Prevalence of Urinary Tract Pathogens and Antimicrobial Susceptibility Patterns in Children at Hospitals in Iran
Archives of Clinical Infectious Diseases: 3 (3); 149-153 Article Type: Research Article
M E, Lornejad
N. Prevalence of Urinary Tract Pathogens and Antimicrobial Susceptibility Patterns in Children at Hospitals in Iran,
Arch Clin Infect Dis.
Online ahead of Print
Urinary tract infections (UTIs) are one of the most frequent bacterial infections in children. Most commonly, members of Enterobacteriacea, particularly uropathogenic strains of E. coli and Enterobacter spp. are the primary causative organisms of UTIs in different parts of the world.
Patients and methods:
A total of 55 hospitals from 12 provinces in Iran participated in this study. 1696 children with UTI aged 0 to 5 years referred to these hospitals were included in this study. Urine cultures were carried out and the isolates were identified by gram staining and conventional biochemical methods. Antimicrobial susceptibility testing was performed by disk diffusion method according to the current National Committee for Clinical Laboratory Standards (NCCLS) guidelines.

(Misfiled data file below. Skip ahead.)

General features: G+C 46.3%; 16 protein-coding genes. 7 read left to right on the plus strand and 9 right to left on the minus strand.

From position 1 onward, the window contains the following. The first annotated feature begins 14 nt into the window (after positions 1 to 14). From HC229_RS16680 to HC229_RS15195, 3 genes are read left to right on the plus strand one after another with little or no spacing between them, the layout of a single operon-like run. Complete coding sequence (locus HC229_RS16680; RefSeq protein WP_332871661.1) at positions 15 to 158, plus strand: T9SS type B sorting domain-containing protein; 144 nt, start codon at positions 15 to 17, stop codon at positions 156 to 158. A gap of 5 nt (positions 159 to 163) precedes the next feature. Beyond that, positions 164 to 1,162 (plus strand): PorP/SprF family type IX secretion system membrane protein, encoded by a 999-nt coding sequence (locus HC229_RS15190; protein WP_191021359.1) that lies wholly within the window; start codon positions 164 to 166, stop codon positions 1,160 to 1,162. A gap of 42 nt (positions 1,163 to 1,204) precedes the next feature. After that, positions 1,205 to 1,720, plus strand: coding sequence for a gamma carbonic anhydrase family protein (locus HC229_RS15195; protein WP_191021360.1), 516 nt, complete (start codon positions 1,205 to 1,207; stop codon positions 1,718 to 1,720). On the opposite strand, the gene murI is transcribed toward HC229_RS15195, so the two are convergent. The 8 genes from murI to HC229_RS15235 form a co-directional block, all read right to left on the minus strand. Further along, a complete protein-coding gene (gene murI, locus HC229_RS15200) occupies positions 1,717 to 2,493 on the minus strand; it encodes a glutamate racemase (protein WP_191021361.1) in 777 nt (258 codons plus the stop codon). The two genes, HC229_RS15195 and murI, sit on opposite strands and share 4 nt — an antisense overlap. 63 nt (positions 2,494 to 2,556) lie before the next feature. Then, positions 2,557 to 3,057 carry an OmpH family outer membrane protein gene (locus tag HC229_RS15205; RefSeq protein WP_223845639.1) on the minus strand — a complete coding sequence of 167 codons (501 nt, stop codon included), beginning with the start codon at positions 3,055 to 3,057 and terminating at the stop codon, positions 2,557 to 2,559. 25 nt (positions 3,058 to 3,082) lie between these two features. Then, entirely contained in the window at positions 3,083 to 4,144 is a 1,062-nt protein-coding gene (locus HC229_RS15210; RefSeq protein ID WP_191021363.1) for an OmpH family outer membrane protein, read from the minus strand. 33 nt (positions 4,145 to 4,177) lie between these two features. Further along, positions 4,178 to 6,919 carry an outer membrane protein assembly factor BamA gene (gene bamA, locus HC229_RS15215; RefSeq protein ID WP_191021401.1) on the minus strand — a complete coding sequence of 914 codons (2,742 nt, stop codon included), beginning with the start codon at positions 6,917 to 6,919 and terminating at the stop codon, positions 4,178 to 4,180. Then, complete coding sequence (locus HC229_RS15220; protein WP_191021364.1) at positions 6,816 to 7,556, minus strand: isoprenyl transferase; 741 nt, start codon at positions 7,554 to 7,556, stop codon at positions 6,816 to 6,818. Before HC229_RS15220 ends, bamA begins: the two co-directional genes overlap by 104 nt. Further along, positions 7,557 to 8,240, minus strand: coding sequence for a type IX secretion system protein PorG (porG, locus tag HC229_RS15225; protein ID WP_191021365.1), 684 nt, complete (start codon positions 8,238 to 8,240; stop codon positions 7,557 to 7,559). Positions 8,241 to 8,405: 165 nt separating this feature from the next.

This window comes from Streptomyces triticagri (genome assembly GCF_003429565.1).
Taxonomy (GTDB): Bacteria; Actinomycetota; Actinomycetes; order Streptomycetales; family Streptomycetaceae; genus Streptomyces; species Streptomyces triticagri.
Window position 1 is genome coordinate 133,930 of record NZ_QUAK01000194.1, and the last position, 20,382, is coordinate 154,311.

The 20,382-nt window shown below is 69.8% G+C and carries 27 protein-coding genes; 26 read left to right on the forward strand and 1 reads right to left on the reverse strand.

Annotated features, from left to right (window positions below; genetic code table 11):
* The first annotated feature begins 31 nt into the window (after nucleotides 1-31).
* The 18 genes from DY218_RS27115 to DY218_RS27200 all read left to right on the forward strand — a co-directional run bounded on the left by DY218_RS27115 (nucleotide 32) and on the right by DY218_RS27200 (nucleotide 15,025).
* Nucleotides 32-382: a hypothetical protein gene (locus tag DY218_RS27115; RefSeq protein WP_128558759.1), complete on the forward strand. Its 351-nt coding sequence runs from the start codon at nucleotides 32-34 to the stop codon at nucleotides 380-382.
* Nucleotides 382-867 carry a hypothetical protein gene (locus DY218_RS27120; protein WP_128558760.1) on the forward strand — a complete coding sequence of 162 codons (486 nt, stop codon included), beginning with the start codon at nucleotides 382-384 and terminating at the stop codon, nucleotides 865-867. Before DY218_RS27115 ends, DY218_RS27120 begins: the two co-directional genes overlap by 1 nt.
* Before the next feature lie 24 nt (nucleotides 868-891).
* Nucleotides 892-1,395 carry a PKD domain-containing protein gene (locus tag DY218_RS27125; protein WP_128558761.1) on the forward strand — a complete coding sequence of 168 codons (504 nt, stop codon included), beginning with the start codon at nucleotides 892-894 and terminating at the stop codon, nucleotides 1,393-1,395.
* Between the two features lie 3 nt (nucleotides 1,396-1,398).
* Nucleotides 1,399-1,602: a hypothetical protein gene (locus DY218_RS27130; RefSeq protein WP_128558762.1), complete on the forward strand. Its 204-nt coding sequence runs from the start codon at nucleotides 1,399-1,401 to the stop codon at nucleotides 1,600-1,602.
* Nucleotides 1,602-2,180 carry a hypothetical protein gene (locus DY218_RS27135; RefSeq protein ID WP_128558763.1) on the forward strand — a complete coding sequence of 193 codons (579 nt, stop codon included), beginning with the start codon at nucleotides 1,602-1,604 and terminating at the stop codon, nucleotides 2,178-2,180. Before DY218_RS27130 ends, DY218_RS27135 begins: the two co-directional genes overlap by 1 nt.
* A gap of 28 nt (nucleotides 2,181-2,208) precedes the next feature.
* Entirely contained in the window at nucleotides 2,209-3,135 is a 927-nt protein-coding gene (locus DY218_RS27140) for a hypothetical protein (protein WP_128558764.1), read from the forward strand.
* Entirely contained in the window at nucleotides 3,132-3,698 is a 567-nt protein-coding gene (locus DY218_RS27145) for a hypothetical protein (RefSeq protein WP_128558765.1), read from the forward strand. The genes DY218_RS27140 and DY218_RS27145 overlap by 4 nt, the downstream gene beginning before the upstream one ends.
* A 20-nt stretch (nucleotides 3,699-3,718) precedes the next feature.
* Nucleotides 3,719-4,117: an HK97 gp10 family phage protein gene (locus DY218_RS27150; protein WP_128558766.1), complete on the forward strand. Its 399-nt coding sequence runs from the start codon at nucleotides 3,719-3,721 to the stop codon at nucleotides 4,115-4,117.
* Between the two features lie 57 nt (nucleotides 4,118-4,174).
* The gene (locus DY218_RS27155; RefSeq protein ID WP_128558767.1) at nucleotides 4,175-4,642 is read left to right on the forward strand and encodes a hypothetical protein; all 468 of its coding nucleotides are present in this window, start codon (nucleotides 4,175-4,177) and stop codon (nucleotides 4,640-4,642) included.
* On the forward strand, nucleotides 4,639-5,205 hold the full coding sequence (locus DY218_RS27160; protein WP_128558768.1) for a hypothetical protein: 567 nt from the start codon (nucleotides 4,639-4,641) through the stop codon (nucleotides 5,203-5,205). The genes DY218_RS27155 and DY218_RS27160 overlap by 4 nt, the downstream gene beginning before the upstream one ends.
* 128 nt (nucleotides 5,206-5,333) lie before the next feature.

In general 438 urine isolates were obtained. E. coli was the most frequently occurring pathogen (54.80%), followed by Klebsiella pneumoniae (16.0%), coagulase negative Staphylococci (11.2%), Enterobacter spp. (9.6%), Proteus spp. 1.4% and P. aeruginosa (1.4%). Resistance rates of E. coli isolates were 85.9% to co-trimoxazole, 80.0% to penicillin, 77.0% to ampicillin, 68.0% to chloramphenicol, 12.9% to ciprofloxacin, 12.9% to ceftriaxone, 12.9% to cephalotin, and 14.0% to amikacin. K. pneumoniae isolates were 18.5%, 20.0%, 24.0% and 29.0% resistant to cephalothin, ceftriaxone, amikacin and gentamicin respectively; however, penicillin (88.5%), co-trimoxazole (74.2%), and ampicillin (68.5%) were the least effective drugs.
High prevalence of drug-resistant urinary tract pathogens, particularly to ampicillin and co-trimoxazole among Iranian children suggests cautious use of antibiotic therapy for the treatment. Finally, we suggest that empirical antibiotic selection should be based on knowledge of the local prevalence of bacterial organisms and antibiotic sensitivities rather than on universal guidelines
Urinary tract infection, Antimicrobial susceptibility pattern
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